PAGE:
Growing Mushrooms at Home - January 27, 1999
Jeff Schalau, County Director, Agent, Agriculture & Natural Resources
Arizona Cooperative Extension, Yavapai County
When living in the Pacific Northwest, I was introduced to wild edible fungi. Many species were under the canopies of the cool, moist coastal forests. Chanterelles were my favorites because it an easily recognized species and they were plentiful under the stands of Sitka spruce.
As most people know, wild mushrooms can be very toxic and should not be eaten or collected without some knowledge of mushroom taxonomy/identification. This article is not about harvesting wild mushrooms. Instead, we will discuss how delicious gourmet mushrooms can be grown in your own home or garden.
Mushrooms reproduce through spores. In fact, the mushroom itself is the spore producing body. In nature, fungal spores are virtually everywhere. Isolating a pure culture of a desirable species is usually done in a sterile laboratory. However, an inoculation room can be created within your home at a modest expense.
A mushroom consists of several fungal cell strands that grow together forming a mycelium. Pure fungal strains are isolated and cultured on Petri dishes and later in jars containing a mixture of sawdust or bran to produce "spawn". This spawn can be purchased commercially or, with some capital investment and knowledge, grown on-site. Once the spawn is cultured, the method of growing mushrooms varies by species chosen.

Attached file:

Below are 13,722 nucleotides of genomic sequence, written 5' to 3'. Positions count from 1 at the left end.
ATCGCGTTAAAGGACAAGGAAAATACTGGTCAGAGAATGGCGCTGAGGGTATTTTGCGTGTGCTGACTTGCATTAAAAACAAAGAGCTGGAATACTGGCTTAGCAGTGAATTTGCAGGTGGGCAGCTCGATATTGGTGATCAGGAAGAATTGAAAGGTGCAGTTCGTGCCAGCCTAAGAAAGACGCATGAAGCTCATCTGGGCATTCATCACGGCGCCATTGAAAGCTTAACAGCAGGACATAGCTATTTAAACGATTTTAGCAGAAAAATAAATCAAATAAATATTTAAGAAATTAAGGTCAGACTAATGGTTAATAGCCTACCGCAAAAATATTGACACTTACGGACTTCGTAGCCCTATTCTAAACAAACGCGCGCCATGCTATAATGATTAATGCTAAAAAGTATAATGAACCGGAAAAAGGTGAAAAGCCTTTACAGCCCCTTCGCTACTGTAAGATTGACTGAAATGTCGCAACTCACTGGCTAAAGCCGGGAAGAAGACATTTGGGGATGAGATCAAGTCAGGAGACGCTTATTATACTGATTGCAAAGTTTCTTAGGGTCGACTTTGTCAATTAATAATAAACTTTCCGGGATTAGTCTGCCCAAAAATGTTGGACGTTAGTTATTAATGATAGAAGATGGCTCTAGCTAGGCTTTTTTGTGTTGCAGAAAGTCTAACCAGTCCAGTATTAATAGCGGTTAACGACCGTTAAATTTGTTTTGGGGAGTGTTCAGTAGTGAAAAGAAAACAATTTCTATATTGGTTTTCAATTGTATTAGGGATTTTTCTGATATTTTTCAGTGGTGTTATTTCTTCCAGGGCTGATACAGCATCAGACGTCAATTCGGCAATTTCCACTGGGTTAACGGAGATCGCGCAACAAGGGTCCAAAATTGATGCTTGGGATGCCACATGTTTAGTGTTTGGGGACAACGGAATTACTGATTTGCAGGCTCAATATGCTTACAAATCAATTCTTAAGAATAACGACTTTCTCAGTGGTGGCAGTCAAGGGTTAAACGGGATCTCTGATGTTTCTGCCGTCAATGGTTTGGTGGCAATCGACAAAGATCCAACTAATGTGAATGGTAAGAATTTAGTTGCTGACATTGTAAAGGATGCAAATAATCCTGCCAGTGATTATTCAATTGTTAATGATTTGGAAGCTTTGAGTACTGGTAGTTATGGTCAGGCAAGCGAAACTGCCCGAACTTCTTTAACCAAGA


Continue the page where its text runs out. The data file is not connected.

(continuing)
Shiitake mushrooms (Lentinus edodes) are grown on hardwood logs or sawdust/bran blocks. Shiitake mushrooms are very pungent and their production accounts for 10% of the world's cultivated mushroom production. They are also prized for their medicinal properties.
Oyster mushrooms (Pleurotus spp.) produce well on pasteurized straw. These are milder tasting mushrooms and should be harvested when small to retain a soft texture. When I ate them, they tasted like chicken (or rattlesnake).
Morels (Morchella spp.) are most easily grown outside in shady sawdust/ash beds. Most wild mushroom hunters consider these the most prized find. I cannot vouch for this since, regrettably, I've never eaten them. They are supposed to be very good.
The Chinese Ling Chi (Ganoderma lucidum), also known as the Japanese Reishi can be grown outdoors on logs buried in sawdust. This is also considered a medicinal mushroom. In the Orient, it is used treat migraines and headaches, hypertension, arthritis, bronchitis, asthma, anorexia, gastritis, hemorrhoids, constipation, lupus, hepatitis, cardiovascular problems and cancer including leukemia.
Chicken-of-the-Woods (Polyporus sulfureus) can be grown on dead tree stumps, as can many other gourmet species. Although I have never tried them, a knowledgeable colleague on the University of Arizona campus told me this is his favorite mushroom.
Lastly, the classic white button mushroom (Agaricus spp.) fruits on horse manure/straw compost. It is the most common one found in grocery stores and I think most of us know what this mushroom tastes like.
Aside from tasting good, certain mushrooms are known to stimulate the immune system and lower cholesterol level while recycling wood and agricultural byproducts. Best of all, they can be grown by anyone given the right environmental conditions.
Many other species and varieties of mushroom spawn are available from suppliers. This is not meant to be an advertising endorsement, but one of the most prominent mushroom culture suppliers is Fungi Perfecti, P.O. Box 7634, Olympia, WA 98507, (800) 780-9126. Their web site is www.fungi.com . If you visit this site, you will be amazed. Be sure to check out the bioluminescent fungi (yes, it really glows in the dark).
The University of Arizona Cooperative Extension has publications and information on many garden crops. If you have other gardening questions, call the Master Gardener line in the Cottonwood office at 646-9113 or E-mail us at firstname.lastname@example.org and be sure to include your address and phone number.
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